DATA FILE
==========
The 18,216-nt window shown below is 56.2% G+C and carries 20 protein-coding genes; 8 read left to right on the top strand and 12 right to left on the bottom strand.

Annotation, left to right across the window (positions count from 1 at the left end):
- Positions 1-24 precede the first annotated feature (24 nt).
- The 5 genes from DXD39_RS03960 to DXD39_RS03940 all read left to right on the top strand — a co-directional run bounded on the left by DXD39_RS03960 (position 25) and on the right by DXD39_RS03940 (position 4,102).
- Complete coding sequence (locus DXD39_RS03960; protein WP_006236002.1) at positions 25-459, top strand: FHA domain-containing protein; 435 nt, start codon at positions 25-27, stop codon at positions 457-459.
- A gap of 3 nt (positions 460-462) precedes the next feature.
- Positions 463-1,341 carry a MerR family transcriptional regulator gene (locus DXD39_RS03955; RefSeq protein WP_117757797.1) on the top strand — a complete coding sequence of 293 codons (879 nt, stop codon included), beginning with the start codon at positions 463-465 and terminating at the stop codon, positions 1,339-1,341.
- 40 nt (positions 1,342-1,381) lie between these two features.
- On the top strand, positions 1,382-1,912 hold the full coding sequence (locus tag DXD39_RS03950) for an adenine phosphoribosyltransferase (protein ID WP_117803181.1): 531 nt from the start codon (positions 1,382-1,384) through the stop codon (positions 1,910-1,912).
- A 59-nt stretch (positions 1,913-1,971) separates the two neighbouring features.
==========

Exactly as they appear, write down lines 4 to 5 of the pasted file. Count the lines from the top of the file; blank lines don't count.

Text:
- The 5 genes from DXD39_RS03960 to DXD39_RS03940 all read left to right on the top strand — a co-directional run bounded on the left by DXD39_RS03960 (position 25) and on the right by DXD39_RS03940 (position 4,102).
- Complete coding sequence (locus DXD39_RS03960; protein WP_006236002.1) at positions 25-459, top strand: FHA domain-containing protein; 435 nt, start codon at positions 25-27, stop codon at positions 457-459.